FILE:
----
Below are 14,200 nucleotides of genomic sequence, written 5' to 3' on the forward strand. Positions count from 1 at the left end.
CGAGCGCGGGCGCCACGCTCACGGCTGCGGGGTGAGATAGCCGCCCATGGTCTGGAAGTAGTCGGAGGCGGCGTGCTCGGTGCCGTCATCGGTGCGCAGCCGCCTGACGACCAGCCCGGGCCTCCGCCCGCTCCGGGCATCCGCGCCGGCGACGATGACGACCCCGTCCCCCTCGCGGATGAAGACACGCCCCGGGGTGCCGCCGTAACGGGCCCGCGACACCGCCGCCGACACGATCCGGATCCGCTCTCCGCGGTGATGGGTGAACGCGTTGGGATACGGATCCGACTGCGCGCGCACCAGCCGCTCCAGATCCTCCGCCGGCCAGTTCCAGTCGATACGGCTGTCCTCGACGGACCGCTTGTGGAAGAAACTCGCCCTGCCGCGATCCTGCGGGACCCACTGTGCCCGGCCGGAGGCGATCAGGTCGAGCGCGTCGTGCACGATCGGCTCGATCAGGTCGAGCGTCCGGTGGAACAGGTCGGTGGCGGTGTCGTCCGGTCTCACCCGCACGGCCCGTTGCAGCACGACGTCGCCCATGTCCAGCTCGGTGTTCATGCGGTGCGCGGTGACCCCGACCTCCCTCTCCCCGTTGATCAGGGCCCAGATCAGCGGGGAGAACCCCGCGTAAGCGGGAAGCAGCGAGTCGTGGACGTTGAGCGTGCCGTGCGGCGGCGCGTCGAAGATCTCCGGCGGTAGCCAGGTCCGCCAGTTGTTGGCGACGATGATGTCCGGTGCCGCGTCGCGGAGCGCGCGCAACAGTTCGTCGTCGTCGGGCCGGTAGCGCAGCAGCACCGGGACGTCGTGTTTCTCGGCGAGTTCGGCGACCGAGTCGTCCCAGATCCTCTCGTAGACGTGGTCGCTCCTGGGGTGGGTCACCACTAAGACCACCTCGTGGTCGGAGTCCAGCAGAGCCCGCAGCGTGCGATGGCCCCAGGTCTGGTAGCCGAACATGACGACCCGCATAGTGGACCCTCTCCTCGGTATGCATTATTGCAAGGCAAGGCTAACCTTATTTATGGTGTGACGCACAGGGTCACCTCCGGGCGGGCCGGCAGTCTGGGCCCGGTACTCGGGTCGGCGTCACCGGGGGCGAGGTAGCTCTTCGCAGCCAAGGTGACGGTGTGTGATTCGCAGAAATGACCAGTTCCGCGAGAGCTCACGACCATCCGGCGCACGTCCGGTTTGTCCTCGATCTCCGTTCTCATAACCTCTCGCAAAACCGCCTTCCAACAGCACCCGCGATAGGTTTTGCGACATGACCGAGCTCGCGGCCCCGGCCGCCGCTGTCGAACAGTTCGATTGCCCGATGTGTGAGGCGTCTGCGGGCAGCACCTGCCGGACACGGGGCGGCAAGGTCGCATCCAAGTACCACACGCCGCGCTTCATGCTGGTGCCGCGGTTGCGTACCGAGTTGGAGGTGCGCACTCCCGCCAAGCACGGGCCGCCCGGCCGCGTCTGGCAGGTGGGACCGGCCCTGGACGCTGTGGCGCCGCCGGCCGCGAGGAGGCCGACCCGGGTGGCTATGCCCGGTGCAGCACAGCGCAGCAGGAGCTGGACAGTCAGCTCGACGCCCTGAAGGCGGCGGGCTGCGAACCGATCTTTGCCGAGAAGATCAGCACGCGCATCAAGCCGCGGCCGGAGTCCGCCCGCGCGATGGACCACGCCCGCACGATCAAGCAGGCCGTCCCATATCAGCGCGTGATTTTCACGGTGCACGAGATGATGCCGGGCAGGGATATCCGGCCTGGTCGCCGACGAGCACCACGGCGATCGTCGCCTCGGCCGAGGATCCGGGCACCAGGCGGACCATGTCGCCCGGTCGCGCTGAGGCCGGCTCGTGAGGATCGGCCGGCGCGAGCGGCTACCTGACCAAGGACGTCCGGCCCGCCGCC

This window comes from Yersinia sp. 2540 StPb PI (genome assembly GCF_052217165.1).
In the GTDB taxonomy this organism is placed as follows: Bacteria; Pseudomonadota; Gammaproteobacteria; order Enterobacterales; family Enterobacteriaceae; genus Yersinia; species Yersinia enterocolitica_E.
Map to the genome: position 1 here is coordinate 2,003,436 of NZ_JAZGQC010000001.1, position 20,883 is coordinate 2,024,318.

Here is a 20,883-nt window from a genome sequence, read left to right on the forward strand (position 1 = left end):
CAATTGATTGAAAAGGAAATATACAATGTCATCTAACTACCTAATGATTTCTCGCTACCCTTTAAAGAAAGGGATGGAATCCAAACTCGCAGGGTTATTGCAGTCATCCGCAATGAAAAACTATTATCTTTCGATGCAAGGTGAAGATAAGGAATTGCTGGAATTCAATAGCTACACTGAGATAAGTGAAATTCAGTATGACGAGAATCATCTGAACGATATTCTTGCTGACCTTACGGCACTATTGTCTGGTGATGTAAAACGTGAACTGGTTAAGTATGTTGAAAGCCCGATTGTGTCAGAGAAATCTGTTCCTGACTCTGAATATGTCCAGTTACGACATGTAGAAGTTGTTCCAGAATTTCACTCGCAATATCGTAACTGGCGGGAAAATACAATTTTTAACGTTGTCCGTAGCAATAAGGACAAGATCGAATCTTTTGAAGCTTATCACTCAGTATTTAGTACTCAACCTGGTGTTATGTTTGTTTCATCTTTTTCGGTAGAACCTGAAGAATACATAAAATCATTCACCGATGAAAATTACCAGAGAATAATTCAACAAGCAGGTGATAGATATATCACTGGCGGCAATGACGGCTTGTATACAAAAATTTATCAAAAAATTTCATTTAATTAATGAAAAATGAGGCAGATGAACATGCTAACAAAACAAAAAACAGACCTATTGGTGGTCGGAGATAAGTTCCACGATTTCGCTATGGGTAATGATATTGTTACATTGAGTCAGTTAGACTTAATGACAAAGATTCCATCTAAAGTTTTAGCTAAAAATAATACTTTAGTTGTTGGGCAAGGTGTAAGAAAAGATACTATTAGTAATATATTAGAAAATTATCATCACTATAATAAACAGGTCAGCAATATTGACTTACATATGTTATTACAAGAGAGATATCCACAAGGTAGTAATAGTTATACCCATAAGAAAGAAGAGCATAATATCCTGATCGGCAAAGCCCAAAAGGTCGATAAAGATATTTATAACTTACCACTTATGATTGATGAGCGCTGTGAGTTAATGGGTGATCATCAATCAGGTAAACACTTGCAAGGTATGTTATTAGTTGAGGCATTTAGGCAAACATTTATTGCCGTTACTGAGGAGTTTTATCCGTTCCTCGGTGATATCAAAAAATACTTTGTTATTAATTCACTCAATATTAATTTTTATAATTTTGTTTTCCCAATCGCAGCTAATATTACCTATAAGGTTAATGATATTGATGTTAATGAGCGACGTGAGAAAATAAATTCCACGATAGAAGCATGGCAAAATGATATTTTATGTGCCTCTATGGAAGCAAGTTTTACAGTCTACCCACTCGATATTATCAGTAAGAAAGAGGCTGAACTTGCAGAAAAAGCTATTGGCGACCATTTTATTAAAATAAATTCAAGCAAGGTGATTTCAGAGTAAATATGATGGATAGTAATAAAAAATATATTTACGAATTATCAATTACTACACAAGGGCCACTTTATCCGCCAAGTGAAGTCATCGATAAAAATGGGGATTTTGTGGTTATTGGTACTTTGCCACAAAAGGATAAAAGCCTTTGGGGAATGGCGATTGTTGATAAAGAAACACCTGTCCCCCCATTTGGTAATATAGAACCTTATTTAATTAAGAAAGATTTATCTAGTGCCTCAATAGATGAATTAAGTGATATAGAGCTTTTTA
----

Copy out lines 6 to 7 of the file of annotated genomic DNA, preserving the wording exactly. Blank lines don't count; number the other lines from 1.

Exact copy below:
Here is a 20,883-nt window from a genome sequence, read left to right on the forward strand (position 1 = left end):
CAATTGATTGAAAAGGAAATATACAATGTCATCTAACTACCTAATGATTTCTCGCTACCCTTTAAAGAAAGGGATGGAATCCAAACTCGCAGGGTTATTGCAGTCATCCGCAATGAAAAACTATTATCTTTCGATGCAAGGTGAAGATAAGGAATTGCTGGAATTCAATAGCTACACTGAGATAAGTGAAATTCAGTATGACGAGAATCATCTGAACGATATTCTTGCTGACCTTACGGCACTATTGTCTGGTGATGTAAAACGTGAACTGGTTAAGTATGTTGAAAGCCCGATTGTGTCAGAGAAATCTGTTCCTGACTCTGAATATGTCCAGTTACGACATGTAGAAGTTGTTCCAGAATTTCACTCGCAATATCGTAACTGGCGGGAAAATACAATTTTTAACGTTGTCCGTAGCAATAAGGACAAGATCGAATCTTTTGAAGCTTATCACTCAGTATTTAGTACTCAACCTGGTGTTATGTTTGTTTCATCTTTTTCGGTAGAACCTGAAGAATACATAAAATCATTCACCGATGAAAATTACCAGAGAATAATTCAACAAGCAGGTGATAGATATATCACTGGCGGCAATGACGGCTTGTATACAAAAATTTATCAAAAAATTTCATTTAATTAATGAAAAATGAGGCAGATGAACATGCTAACAAAACAAAAAACAGACCTATTGGTGGTCGGAGATAAGTTCCACGATTTCGCTATGGGTAATGATATTGTTACATTGAGTCAGTTAGACTTAATGACAAAGATTCCATCTAAAGTTTTAGCTAAAAATAATACTTTAGTTGTTGGGCAAGGTGTAAGAAAAGATACTATTAGTAATATATTAGAAAATTATCATCACTATAATAAACAGGTCAGCAATATTGACTTACATATGTTATTACAAGAGAGATATCCACAAGGTAGTAATAGTTATACCCATAAGAAAGAAGAGCATAATATCCTGATCGGCAAAGCCCAAAAGGTCGATAAAGATATTTATAACTTACCACTTATGATTGATGAGCGCTGTGAGTTAATGGGTGATCATCAATCAGGTAAACACTTGCAAGGTATGTTATTAGTTGAGGCATTTAGGCAAACATTTATTGCCGTTACTGAGGAGTTTTATCCGTTCCTCGGTGATATCAAAAAATACTTTGTTATTAATTCACTCAATATTAATTTTTATAATTTTGTTTTCCCAATCGCAGCTAATATTACCTATAAGGTTAATGATATTGATGTTAATGAGCGACGTGAGAAAATAAATTCCACGATAGAAGCATGGCAAAATGATATTTTATGTGCCTCTATGGAAGCAAGTTTTACAGTCTACCCACTCGATATTATCAGTAAGAAAGAGGCTGAACTTGCAGAAAAAGCTATTGGCGACCATTTTATTAAAATAAATTCAAGCAAGGTGATTTCAGAGTAAATATGATGGATAGTAATAAAAAATATATTTACGAATTATCAATTACTACACAAGGGCCACTTTATCCGCCAAGTGAAGTCATCGATAAAAATGGGGATTTTGTGGTTATTGGTACTTTGCCACAAAAGGATAAAAGCCTTTGGGGAATGGCGATTGTTGATAAAGAAACACCTGTCCCCCCATTTGGTAATATAGAACCTTATTTAATTAAGAAAGATTTATCTAGTGCCTCAATAGATGAATTAAGTGATATAGAGCTTTTTA